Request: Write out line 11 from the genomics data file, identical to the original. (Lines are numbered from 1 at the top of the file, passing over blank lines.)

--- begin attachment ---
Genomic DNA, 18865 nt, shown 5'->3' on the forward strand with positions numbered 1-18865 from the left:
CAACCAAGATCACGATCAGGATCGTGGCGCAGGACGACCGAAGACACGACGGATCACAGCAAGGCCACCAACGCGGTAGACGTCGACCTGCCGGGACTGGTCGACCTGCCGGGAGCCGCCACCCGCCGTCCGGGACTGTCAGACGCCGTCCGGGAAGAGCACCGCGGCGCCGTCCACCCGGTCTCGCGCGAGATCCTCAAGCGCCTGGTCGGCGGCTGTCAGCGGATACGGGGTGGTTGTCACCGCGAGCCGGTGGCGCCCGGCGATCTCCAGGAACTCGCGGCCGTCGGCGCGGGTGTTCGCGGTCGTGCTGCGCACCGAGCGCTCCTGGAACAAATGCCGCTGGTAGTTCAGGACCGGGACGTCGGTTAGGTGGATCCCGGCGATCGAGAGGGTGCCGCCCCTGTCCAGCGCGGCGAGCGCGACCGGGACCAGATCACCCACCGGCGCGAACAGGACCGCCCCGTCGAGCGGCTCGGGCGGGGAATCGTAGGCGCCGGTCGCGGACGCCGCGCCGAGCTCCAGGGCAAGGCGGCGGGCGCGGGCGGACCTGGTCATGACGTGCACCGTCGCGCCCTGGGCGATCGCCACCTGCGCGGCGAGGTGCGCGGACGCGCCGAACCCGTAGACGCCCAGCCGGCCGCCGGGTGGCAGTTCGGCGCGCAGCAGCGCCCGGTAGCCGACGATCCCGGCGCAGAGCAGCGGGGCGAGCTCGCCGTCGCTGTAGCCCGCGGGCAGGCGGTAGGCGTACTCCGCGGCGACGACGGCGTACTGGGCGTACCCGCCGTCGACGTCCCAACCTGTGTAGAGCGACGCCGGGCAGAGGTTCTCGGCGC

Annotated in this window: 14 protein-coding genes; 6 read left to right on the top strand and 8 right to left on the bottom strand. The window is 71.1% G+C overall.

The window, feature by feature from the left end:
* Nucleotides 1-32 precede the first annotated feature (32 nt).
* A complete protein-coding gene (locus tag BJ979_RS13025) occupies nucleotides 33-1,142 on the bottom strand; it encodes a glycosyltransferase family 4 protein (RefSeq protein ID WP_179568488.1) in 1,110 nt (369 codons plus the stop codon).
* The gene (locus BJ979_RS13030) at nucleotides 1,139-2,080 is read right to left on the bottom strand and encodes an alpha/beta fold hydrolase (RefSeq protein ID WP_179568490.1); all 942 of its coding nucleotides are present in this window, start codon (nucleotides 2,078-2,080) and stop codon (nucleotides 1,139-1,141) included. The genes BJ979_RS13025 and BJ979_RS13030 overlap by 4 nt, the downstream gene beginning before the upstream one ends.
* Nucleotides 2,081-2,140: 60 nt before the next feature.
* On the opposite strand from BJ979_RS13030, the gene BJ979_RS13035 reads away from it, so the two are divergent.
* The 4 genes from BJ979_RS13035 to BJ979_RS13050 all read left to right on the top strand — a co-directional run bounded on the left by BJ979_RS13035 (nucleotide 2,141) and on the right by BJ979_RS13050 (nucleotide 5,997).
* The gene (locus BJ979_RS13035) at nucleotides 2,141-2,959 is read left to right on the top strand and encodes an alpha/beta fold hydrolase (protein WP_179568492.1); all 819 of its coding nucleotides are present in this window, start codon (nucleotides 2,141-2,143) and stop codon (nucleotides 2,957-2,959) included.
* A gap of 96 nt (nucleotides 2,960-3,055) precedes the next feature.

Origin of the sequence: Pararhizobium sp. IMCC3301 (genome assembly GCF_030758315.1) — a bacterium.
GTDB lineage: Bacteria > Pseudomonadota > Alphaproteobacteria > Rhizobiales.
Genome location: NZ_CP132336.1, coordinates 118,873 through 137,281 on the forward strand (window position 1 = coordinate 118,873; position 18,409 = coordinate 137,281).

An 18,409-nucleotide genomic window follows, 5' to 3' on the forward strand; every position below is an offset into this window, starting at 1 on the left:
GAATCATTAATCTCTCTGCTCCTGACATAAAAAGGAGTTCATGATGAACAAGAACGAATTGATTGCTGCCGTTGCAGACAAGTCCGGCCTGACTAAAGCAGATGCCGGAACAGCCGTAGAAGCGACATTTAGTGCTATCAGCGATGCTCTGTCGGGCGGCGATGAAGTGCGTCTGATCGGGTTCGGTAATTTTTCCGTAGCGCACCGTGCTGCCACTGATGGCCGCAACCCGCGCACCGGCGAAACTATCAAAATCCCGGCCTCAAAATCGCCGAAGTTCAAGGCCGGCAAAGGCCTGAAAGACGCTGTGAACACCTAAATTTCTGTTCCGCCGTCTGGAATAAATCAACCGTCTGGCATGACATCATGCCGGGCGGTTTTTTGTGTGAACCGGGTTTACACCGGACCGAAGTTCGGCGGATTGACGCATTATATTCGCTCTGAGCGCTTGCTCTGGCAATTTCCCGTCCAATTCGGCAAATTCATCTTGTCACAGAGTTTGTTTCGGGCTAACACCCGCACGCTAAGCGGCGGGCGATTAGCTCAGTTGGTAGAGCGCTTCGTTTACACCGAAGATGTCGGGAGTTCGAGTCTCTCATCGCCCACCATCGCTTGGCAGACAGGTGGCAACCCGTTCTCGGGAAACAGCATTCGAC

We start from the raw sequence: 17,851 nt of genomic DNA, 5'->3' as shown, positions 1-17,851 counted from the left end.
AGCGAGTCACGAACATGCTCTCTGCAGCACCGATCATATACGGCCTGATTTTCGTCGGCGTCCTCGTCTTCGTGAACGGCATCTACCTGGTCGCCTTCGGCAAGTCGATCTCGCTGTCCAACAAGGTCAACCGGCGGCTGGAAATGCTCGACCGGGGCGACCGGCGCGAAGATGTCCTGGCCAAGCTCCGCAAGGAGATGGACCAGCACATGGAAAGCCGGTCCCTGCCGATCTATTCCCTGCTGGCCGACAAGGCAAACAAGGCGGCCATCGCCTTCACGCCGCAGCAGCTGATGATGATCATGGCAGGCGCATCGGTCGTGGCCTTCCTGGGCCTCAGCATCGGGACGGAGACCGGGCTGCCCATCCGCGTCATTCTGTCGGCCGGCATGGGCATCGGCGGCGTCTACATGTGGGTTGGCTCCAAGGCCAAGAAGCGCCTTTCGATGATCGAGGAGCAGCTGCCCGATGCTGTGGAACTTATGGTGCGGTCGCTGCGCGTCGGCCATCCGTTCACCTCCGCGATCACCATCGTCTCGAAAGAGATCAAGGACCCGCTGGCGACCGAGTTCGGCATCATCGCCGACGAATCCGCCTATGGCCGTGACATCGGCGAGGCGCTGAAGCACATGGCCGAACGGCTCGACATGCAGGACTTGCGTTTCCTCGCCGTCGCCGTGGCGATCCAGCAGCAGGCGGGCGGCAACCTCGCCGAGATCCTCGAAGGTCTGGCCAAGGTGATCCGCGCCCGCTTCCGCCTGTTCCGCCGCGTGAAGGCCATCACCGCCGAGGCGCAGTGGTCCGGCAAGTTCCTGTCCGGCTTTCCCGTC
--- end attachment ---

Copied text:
* The gene (locus BJ979_RS13035) at nucleotides 2,141-2,959 is read left to right on the top strand and encodes an alpha/beta fold hydrolase (protein WP_179568492.1); all 819 of its coding nucleotides are present in this window, start codon (nucleotides 2,141-2,143) and stop codon (nucleotides 2,957-2,959) included.